The team scaling fallacy: Underestimating the declining efficiency of larger teams
AbstractThe competitive survival of many organizations depends on delivering projects on time and on budget. These firms face decisions concerning how to scale the size of work teams. Larger teams can usually complete tasks more quickly, but the advantages associated with adding workers are often accompanied by various disadvantages (such as the increased burden of coordinating efforts). We note several reasons why managers may focus on process gains when they envision the consequences of making a team larger, and why they may underestimate or underweight process losses. We document a phenomenon that we term the team scaling fallacy—as team size increases, people increasingly underestimate the number of labor hours required to complete projects. Using data from two laboratory experiments, and archival data from projects executed at a software company, we find persistent evidence of the team scaling fallacy and explore a reason for its occurrence.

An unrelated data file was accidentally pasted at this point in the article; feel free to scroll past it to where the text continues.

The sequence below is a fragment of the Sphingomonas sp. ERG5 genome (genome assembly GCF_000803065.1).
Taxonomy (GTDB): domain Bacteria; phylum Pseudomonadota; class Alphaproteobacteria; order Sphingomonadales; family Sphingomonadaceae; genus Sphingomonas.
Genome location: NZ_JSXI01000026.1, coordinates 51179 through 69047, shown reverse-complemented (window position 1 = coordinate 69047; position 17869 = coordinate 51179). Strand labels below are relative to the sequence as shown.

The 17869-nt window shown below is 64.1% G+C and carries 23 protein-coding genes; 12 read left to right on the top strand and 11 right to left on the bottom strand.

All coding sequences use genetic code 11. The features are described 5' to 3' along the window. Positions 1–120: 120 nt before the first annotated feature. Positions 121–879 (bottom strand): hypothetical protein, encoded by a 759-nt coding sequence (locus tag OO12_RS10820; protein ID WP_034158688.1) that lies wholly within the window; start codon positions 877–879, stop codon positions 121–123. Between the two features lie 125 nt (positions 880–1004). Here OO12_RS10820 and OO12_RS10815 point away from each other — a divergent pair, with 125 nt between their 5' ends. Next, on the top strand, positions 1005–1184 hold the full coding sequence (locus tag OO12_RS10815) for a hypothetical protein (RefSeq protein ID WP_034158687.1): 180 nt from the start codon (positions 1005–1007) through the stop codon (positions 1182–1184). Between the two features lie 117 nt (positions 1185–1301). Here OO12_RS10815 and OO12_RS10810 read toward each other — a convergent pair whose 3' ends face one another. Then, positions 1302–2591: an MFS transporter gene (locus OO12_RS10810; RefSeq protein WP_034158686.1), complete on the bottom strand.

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Bibliographic InfoArticle provided by Elsevier in its journal Organizational Behavior and Human Decision Processes.
Volume (Year): 118 (2012)
Issue (Month): 2 ()
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Web page: http://www.elsevier.com/locate/obhdp
Coordination neglect; Estimation; Planning fallacy; Team scaling fallacy; Team size;
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